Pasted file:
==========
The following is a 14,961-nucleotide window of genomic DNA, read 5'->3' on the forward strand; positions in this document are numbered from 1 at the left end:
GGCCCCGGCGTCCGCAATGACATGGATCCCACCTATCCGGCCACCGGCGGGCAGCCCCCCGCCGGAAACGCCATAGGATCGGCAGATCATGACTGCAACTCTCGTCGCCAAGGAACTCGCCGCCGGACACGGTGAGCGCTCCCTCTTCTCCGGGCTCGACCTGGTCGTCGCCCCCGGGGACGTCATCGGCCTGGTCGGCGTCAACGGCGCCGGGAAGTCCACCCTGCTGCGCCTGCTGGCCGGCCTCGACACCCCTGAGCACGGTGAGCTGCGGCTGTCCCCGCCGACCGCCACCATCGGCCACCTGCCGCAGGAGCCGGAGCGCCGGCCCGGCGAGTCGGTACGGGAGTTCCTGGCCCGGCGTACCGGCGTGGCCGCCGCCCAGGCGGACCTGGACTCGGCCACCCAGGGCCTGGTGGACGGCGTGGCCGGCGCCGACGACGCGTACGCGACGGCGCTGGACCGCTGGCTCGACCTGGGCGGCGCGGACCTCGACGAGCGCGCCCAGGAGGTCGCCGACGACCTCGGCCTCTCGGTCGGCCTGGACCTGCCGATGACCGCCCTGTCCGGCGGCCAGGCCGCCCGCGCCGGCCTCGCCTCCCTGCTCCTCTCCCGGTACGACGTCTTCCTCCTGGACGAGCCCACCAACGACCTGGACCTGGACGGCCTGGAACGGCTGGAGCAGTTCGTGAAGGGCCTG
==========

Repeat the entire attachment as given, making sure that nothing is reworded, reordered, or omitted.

The following is a 14,961-nucleotide window of genomic DNA, read 5'->3' on the forward strand; positions in this document are numbered from 1 at the left end:
GGCCCCGGCGTCCGCAATGACATGGATCCCACCTATCCGGCCACCGGCGGGCAGCCCCCCGCCGGAAACGCCATAGGATCGGCAGATCATGACTGCAACTCTCGTCGCCAAGGAACTCGCCGCCGGACACGGTGAGCGCTCCCTCTTCTCCGGGCTCGACCTGGTCGTCGCCCCCGGGGACGTCATCGGCCTGGTCGGCGTCAACGGCGCCGGGAAGTCCACCCTGCTGCGCCTGCTGGCCGGCCTCGACACCCCTGAGCACGGTGAGCTGCGGCTGTCCCCGCCGACCGCCACCATCGGCCACCTGCCGCAGGAGCCGGAGCGCCGGCCCGGCGAGTCGGTACGGGAGTTCCTGGCCCGGCGTACCGGCGTGGCCGCCGCCCAGGCGGACCTGGACTCGGCCACCCAGGGCCTGGTGGACGGCGTGGCCGGCGCCGACGACGCGTACGCGACGGCGCTGGACCGCTGGCTCGACCTGGGCGGCGCGGACCTCGACGAGCGCGCCCAGGAGGTCGCCGACGACCTCGGCCTCTCGGTCGGCCTGGACCTGCCGATGACCGCCCTGTCCGGCGGCCAGGCCGCCCGCGCCGGCCTCGCCTCCCTGCTCCTCTCCCGGTACGACGTCTTCCTCCTGGACGAGCCCACCAACGACCTGGACCTGGACGGCCTGGAACGGCTGGAGCAGTTCGTGAAGGGCCTG